He insists that you don’t need to run every day, though. Over the course of 14 days of training, you'll want to run the distance six to eight times. And again, make sure to work on OCR-specific strength training throughout.
You likely will never "fail" at a heavy carry, but they will definitely slow you down if you don’t train appropriately. In addition to priming your body with inclined runs, Yancy recommends practicing carries on some of your running days. Carry a sandbag or a weighted bucket, or whatever you have to mimic the strain it will cause on your body. Increase the weight 20-30 percent over the course of your training in preparation for the Beast’s hills. This will cut down your time on the course and prepare you to handle the climbs and carries without "blowing up your calves."
Yancy has a super insider training secret to cross this epic obstacle off your list without getting a penalty. Get on top of the rope, so it’s supporting your bodyweight. Here’s how: One of your legs should be hanging down like a rudder in the water, with the other leg behind you — curled up — with your shoe resting on the top of the rope. That’s the driving force that helps push down the rope.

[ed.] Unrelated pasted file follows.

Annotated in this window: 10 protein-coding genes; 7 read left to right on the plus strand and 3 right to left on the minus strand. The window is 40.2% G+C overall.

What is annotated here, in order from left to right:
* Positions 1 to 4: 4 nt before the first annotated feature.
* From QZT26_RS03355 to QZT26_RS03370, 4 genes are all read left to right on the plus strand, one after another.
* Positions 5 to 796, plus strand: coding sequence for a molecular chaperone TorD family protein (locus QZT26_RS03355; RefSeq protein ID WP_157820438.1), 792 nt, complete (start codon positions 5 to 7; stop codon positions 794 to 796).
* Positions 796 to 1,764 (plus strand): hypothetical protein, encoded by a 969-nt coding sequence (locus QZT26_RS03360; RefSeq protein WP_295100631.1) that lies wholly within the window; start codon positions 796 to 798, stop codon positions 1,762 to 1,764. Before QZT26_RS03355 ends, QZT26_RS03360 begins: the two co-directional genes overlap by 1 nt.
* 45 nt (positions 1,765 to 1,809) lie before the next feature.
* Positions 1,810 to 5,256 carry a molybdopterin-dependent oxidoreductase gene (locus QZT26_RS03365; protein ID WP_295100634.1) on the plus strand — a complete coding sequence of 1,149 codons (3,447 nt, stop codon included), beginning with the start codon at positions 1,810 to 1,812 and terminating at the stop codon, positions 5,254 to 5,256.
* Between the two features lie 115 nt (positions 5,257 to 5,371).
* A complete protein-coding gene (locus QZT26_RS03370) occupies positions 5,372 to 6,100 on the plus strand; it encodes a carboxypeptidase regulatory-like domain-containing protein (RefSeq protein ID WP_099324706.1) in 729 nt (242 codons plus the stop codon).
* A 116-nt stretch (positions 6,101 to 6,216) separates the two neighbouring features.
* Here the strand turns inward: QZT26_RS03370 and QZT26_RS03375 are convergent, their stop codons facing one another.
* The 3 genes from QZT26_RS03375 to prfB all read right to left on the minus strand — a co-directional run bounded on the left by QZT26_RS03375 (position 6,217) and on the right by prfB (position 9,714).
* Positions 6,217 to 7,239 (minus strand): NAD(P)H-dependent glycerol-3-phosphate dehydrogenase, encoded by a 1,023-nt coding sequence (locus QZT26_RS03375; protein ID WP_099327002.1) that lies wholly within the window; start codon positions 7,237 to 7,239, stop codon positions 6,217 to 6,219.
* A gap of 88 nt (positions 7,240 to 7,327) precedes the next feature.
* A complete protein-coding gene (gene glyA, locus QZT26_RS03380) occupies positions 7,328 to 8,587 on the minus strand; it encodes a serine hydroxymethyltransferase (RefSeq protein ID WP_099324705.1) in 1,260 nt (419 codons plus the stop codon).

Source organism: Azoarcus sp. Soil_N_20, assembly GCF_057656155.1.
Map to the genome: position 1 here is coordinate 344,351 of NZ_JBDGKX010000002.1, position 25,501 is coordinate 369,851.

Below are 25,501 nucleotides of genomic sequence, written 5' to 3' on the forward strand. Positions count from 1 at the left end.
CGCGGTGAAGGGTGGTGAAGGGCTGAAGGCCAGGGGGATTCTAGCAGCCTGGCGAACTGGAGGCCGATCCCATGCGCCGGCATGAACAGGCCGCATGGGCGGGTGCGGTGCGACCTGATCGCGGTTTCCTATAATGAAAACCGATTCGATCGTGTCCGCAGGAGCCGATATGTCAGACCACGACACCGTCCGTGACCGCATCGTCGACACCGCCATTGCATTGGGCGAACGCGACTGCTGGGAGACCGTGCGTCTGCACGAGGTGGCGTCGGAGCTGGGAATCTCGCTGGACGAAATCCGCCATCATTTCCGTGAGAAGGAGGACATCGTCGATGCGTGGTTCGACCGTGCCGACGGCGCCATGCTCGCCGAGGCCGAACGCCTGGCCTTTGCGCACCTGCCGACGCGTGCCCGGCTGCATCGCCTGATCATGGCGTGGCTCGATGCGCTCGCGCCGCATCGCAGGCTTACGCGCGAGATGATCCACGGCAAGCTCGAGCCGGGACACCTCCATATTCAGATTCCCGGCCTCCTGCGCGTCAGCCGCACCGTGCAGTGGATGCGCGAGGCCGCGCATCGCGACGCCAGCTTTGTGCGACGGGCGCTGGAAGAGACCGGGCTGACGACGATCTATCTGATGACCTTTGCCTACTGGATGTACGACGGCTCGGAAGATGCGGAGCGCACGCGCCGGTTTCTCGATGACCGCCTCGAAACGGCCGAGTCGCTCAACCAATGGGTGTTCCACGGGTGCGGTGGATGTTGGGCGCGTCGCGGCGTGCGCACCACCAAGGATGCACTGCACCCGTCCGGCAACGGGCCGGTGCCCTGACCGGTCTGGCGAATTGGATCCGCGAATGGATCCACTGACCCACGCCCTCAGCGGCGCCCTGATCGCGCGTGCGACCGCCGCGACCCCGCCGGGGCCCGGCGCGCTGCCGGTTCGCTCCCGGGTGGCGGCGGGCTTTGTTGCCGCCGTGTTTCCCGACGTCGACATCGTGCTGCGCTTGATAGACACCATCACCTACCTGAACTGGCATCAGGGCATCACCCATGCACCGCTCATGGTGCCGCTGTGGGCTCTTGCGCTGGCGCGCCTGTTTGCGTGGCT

Push with your left leg while your right leg is resting, pulling yourself along the top of the rope. This creates a level of balance, so even if you have terrible grip strength, you can do it. (Another pro tip for the Beast Twister, which sometimes has three sections, is to move backwards so you can get across it faster.)
Yancy spills even more insider tricks when it comes to putting your grip strength into Beast mode. He strongly recommends practicing the farmer’s carry, because all you need is something heavy you can put in your hand. Every day, carry it for a longer duration, starting with 200 meters and working your way up to a mile.
“It will build insane grip strength endurance, fatiguing your forearms and turning your hands into vices,” he says. Work it into your training once a week and you’ll “go into cyborg mode over a three-month period.” Perfect for finishing that Beast and completing your Trifecta.